It really depends on your airframe. You will still need "extra" thrust to climb, above the thrust required for cruise, but that thrust can be generated at higher airspeed rather than at the lower airspeeds for takeoff where a high pitch prop might stall. Unlike a multicopters or aerobatic planes the thrust to weight is not necessarily the right metric to design a quadplane by (or any plane) for range or endurance, as the thrust should actually overcome whatever drag, including induced drag from lift, the aircraft has at that particular airspeed.
For best range or endurance it is important to have a propulsion motor and propeller setup that produces "just" enough thrust to overcome the drag at that particular desired airspeed. A way to think of the relationship of thrust and drag is that the consequence of drag is that it reduces aircraft altitude, and that "just enough" thrust will keep the drag from making the aircraft descend. Also one can produce more thrust than is required (from say a prop that has a over diameter prop) and one can produce thrust at the wrong airspeed (from the wrong prop pitch). So whilst a prop with good low airspeed thrust is good for takeoff, it's unlikely to be ideal for the thrust required at high speed cruise. Further on launch a prop needs extra thrust to accelerate the aircraft to above stall speed and for climbout, a quadplane does not as it uses the quad motors for takeoff and can maintain enough lift for flight whilst the forward prop can slowly accelerate it to over stall speed, where the wings can take over the lift required to maintain altitude.
Typically to get the most efficient cruise you first find the aircrafts best glide slope airspeed and fly about 1.32 times faster for best range, and 1.32 times slower for best endurance. This "most efficient cruise" is also known as Carson's speed. So once you know if you want best endurance or best range, you then select a motor/prop that produces enough thrust at that aircraft airspeed. Note that with electric motors, unlike combustion engines, you can easily over dimension the electric motor to produce enough thrust for climbing, whilst still being able to throttle back for just enough for cruise, without it negatively impacting motor efficiency. That means provided you have enough motor torque and RPM you should be able to configure the prop for "just enough" thrust to overcome drag at cruise, and still have enough reserves to climb at cruise airspeed. The prop will simply be "tuned" to the best cruise airspeed, rather than the typical compromise to allow for low stall speeds.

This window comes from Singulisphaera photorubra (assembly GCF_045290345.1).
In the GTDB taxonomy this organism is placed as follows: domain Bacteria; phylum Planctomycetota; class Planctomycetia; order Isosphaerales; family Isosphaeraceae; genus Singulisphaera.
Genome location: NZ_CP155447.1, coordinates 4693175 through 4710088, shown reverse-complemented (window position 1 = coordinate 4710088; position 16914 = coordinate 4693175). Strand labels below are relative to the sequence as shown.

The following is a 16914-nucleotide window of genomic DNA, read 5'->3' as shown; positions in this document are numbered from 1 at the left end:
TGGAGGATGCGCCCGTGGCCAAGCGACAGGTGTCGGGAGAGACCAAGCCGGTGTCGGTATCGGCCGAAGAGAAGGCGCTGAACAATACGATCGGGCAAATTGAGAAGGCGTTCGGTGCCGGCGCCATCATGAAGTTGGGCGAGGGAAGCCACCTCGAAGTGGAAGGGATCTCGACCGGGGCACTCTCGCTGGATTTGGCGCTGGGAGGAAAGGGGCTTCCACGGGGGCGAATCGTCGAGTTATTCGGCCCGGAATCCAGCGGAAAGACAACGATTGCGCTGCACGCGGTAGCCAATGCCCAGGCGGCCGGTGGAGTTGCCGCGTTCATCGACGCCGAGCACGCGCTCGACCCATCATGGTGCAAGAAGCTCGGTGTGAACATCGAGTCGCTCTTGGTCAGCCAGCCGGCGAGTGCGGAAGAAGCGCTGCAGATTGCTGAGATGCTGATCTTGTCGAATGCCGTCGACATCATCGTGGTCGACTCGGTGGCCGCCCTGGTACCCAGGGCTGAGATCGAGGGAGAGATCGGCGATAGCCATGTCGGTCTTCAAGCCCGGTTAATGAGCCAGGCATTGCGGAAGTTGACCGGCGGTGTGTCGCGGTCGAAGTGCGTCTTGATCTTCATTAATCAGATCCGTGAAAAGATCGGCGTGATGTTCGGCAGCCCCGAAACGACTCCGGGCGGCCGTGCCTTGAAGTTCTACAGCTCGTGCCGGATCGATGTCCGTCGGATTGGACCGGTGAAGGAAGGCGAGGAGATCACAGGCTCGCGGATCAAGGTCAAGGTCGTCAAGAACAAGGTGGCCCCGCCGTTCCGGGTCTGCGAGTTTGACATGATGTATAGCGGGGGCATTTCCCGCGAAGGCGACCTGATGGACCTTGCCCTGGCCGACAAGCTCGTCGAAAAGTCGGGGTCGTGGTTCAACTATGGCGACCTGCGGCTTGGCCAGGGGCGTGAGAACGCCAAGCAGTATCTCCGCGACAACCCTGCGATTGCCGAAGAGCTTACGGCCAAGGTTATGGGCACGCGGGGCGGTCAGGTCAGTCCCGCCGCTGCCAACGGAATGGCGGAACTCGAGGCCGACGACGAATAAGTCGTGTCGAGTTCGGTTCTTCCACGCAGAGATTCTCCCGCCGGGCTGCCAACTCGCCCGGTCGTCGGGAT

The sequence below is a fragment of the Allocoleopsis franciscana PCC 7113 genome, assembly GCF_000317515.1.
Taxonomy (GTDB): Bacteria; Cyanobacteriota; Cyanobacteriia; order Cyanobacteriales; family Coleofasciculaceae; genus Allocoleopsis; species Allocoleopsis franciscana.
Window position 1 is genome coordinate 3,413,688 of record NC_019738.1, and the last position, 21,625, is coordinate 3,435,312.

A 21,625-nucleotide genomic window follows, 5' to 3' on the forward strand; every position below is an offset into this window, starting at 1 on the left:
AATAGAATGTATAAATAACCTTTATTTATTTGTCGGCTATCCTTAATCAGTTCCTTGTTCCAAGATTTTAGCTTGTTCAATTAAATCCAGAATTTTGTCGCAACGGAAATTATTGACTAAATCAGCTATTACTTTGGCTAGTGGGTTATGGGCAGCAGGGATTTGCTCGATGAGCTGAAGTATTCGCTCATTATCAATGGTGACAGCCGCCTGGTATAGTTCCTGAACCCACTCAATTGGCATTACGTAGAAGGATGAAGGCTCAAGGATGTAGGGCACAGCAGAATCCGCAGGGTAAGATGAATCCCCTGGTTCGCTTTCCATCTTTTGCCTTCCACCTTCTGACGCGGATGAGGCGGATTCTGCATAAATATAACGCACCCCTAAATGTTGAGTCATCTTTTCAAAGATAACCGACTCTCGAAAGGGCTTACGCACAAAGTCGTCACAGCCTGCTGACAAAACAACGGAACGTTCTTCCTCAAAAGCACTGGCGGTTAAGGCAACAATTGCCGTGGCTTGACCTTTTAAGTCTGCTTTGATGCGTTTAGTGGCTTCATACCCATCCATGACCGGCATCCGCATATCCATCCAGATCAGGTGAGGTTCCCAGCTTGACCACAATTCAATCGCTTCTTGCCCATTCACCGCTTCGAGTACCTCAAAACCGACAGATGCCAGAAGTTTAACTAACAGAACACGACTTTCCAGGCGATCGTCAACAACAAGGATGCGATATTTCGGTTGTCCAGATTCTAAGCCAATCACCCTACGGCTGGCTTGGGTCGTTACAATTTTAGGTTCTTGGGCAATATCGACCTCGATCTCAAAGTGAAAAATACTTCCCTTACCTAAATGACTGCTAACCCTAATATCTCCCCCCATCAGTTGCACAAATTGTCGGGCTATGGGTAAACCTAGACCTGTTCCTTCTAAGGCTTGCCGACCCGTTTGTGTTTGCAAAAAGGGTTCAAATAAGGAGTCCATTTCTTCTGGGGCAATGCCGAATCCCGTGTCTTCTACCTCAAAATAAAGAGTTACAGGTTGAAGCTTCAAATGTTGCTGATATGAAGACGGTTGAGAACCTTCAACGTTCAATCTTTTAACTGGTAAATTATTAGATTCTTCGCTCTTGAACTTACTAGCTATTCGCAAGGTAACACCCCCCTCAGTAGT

Given that lift is also dependent on airspeed, adding weight, in the form of batteries, also means that the Carson speed increases and typically also range. Adding weight to any aircraft increases wing loading, and also stall speed. But if you have a "unlimited runway" in the form of the quadmotors, this results in better overall aircraft cruise performance as you no longer have to have wings with a low stall speed to safely takeoff and land, nor a high thrust, low airspeed forward prop that is not effective at cruise.
Hope that helps.